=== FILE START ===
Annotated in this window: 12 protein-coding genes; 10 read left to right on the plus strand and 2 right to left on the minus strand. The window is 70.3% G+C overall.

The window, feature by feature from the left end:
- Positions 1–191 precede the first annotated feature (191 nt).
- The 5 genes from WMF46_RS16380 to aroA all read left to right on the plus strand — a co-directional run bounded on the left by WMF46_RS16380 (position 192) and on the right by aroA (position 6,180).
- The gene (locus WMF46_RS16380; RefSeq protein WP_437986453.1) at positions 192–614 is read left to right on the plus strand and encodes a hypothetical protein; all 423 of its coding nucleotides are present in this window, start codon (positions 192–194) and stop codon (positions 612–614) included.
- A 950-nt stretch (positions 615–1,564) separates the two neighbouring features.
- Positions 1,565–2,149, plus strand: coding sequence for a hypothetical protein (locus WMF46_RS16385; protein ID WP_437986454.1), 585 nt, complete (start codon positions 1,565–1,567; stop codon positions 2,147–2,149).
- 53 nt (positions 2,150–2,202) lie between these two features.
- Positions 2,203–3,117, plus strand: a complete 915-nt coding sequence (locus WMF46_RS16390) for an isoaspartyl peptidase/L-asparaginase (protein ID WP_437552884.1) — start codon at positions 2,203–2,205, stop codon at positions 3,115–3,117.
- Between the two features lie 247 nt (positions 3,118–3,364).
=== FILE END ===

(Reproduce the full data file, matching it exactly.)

Annotated in this window: 12 protein-coding genes; 10 read left to right on the plus strand and 2 right to left on the minus strand. The window is 70.3% G+C overall.

The window, feature by feature from the left end:
- Positions 1–191 precede the first annotated feature (191 nt).
- The 5 genes from WMF46_RS16380 to aroA all read left to right on the plus strand — a co-directional run bounded on the left by WMF46_RS16380 (position 192) and on the right by aroA (position 6,180).
- The gene (locus WMF46_RS16380; RefSeq protein WP_437986453.1) at positions 192–614 is read left to right on the plus strand and encodes a hypothetical protein; all 423 of its coding nucleotides are present in this window, start codon (positions 192–194) and stop codon (positions 612–614) included.
- A 950-nt stretch (positions 615–1,564) separates the two neighbouring features.
- Positions 1,565–2,149, plus strand: coding sequence for a hypothetical protein (locus WMF46_RS16385; protein ID WP_437986454.1), 585 nt, complete (start codon positions 1,565–1,567; stop codon positions 2,147–2,149).
- 53 nt (positions 2,150–2,202) lie between these two features.
- Positions 2,203–3,117, plus strand: a complete 915-nt coding sequence (locus WMF46_RS16390) for an isoaspartyl peptidase/L-asparaginase (protein ID WP_437552884.1) — start codon at positions 2,203–2,205, stop codon at positions 3,115–3,117.
- Between the two features lie 247 nt (positions 3,118–3,364).